Change, the very hardest thing of all
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Change, the very hardest thing of all

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Thu 25 Mar 2010 1:00 AM

 

Social media used to make a statement, to observe and listen to the reaction, and re-qualify the original statement? Astounding change.

 

 

There is no way that the inauguration of the notorious Tramvia went unnoticed in this city. If you’ve never heard of it, you’re lucky. The rest of us have been sitting in endless traffic jams all over the city for the last three years while Line 1 was being constructed, protested, modified, opened and closed.

 

The obstacles to change in this case, were indeed gargantuan for the city, psychologically and physically. Florence, however, got there, despite myriad problems: altered routes, overdue deadlines, continual construction, impromptu protests (on the ground and in the trees) and greatly exceeded budgets. Despite it all, change happened.

 

Politics in Italy has long been the domain of grey-haired gentlemen aged 55 up who have defended the ?old way’ as fervently as they have promoted change in their election speeches (and then reneged on their promises). Last year, Florence voted in Matteo Renzi, as the city’s mayor at the tender age of 34. In just a few months (whether you love him or hate him), his presence in Florence is undeniably visible. More change.      

 

Over the past few months, Renzi (plus his team, I suspect) has constantly Twittered and Facebooked his way into the virtual and real lives of the local citizenry, keeping ?fans’ and ?friends’ updated on the latest urban developments. Extensive use of social media by an Italian public administrative authority? Enormous change.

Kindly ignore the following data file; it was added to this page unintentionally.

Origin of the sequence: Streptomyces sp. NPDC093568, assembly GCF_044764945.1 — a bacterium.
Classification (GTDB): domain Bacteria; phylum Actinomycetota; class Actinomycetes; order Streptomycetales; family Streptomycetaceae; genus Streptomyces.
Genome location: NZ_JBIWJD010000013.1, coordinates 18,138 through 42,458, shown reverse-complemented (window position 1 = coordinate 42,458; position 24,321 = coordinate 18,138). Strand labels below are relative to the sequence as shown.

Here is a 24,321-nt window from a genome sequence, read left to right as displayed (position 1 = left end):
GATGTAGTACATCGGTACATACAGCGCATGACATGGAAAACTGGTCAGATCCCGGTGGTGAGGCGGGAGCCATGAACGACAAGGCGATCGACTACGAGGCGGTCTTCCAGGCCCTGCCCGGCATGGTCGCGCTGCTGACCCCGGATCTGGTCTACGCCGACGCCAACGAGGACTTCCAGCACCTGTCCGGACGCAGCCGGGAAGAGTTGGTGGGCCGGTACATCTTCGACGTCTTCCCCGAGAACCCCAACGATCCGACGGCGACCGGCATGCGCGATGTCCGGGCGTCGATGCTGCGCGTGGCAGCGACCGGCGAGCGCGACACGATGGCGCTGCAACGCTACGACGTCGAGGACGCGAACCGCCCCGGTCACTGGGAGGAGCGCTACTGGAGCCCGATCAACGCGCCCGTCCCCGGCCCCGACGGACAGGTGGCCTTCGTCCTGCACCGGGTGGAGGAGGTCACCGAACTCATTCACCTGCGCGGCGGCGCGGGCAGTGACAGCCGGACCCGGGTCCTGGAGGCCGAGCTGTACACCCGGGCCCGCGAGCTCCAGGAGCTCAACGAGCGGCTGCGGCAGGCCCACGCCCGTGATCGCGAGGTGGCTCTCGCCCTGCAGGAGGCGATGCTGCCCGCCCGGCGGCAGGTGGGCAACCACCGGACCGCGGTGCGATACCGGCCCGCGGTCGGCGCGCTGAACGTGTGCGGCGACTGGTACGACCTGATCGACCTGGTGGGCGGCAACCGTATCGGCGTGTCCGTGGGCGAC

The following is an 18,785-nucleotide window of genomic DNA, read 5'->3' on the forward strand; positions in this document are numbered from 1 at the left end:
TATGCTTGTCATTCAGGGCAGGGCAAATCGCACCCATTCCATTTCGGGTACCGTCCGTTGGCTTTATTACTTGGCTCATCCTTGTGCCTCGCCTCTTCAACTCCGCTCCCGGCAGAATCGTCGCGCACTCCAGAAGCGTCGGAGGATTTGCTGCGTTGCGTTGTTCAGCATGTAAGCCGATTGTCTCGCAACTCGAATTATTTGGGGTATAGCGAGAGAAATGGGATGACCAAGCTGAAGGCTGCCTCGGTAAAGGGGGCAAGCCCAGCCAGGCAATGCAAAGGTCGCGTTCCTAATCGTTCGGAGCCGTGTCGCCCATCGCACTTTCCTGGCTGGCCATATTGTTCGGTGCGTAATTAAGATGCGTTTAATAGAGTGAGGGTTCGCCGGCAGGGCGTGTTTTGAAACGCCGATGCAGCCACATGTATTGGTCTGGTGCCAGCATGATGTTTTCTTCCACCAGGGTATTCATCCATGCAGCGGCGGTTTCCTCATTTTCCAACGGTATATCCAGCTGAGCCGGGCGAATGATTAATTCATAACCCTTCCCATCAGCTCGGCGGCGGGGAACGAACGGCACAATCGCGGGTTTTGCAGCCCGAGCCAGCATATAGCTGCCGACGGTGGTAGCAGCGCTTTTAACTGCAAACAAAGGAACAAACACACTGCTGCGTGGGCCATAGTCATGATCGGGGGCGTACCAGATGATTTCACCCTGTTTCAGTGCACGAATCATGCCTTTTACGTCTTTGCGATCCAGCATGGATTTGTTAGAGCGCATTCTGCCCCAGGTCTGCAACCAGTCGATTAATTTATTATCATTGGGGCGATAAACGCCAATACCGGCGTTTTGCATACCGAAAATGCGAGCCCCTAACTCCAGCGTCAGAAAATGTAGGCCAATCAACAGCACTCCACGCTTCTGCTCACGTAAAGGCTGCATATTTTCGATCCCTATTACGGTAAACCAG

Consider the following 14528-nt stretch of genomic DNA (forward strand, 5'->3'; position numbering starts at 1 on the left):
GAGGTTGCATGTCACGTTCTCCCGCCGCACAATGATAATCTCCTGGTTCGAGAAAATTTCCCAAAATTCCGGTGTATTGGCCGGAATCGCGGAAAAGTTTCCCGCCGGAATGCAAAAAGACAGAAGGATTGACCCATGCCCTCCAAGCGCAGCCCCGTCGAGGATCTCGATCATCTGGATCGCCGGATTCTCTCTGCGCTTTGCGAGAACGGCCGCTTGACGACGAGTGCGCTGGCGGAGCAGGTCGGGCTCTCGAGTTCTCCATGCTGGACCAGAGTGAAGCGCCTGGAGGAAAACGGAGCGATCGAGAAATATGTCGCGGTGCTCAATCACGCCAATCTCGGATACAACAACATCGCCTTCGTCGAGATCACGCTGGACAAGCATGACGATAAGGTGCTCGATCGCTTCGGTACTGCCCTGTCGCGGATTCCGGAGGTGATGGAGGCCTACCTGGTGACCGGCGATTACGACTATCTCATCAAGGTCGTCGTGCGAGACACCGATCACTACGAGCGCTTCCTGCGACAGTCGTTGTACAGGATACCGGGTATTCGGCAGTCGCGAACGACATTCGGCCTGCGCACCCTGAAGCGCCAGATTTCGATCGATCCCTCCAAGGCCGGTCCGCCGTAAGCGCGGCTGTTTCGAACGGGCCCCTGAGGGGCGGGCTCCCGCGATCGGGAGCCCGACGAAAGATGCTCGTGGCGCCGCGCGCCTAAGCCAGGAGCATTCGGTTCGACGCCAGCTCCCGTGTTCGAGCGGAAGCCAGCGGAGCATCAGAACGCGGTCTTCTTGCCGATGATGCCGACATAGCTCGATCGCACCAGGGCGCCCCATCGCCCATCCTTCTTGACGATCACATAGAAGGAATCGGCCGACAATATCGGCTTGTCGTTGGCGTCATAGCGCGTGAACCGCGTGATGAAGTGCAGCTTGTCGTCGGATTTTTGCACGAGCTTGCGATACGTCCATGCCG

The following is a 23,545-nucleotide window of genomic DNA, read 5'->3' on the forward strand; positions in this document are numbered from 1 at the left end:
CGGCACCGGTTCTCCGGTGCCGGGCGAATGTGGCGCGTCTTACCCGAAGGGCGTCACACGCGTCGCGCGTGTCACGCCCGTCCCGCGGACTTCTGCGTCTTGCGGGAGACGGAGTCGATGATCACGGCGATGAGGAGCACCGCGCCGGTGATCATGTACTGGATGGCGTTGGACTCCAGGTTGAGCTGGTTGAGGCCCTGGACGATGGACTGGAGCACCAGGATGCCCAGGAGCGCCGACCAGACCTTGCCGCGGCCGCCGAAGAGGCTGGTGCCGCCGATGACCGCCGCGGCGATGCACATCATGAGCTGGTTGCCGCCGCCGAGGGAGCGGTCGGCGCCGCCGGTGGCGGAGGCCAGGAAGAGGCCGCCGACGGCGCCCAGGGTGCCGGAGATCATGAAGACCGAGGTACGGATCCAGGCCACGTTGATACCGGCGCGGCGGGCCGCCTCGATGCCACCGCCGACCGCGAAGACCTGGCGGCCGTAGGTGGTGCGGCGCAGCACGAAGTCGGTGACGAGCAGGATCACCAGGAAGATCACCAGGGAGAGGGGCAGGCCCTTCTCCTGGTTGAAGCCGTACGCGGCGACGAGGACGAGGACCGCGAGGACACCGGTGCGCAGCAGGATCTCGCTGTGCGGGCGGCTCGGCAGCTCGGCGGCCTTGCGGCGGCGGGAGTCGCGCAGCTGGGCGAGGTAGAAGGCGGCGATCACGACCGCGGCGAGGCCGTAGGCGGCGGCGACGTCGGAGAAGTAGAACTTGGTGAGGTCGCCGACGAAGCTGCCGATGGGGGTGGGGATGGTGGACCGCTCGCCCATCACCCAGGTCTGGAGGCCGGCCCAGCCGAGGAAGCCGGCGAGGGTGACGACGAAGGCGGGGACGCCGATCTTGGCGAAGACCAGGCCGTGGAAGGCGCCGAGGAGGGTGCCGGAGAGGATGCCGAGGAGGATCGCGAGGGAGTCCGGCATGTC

On the day of the very overdue opening of the Tramvia, this was posted from Matteo Renzi on Twitter and Facebook (http://bit.ly/9EHpZ5): ?Matteo Renzi believes that this is a great day for Florence. Finally we have the tramvia!’ The online compliments flooded in.

 

On February 19, Renzi informed the citizenry, via Twitter and Facebook (http://bit.ly/bvzE4d), that he ?believes that Florence should join in the northern Italian cities’ campaign for a traffic ban on February 28. There’s no doubt that it’s a pointless exercise, as the real solutions, which we are working on, are making cycle routes, investing in trains, tramvias, electric and sustainable developments . . .’

 

And in doing so, Renzi unwittingly unleashed the beast that is the not-so-nice side of social media. Peoples’ comments were fast and furious, and understandably, mostly centered on the idea that ?If it’s pointless, then why are we doing it?’  

 

A speedy press release rebutted: ?I said that the traffic ban is pointless because it is not enough. To really improve the air quality of our city a more complex approach is required . . . Readings show us that on the days when traffic is banned there is an improvement in air quality, and also that the next day we are back to square one. I want to stress that even if the benefits are slight, traffic bans are a symbolic exercise that encourage us to move around our city differently  . . .’ 

Social media used to make a statement, to observe and listen to the reaction, and re-qualify the original statement? Astounding change.

 

In a relatively short period of time, Florence has started to give change a chance. Change in the way the city is governed, change in the city’s infrastructure, and change in the tools that are used to communicate that change. That’s a whole lot of change.

 

Good, bad, right, wrong: change is hard. But it kick-starts innovation, and without it, Florence is going to have a hard time getting out of the current economic slump. The Florence of the 1500s was incredibly innovative. It was a cutting-edge, state-of-the-art, grooving kind of city! We locals are realistic: we know that we’ve had our 15 minutes of fame (okay, perhaps its a bit more than 15 minutes), and we’ve lived here far too long to say (or think) that Italy is a progressive society. But I can say that most of us are proud of the change that is happening right here, right now in Florence. Let’s keep it going!

 

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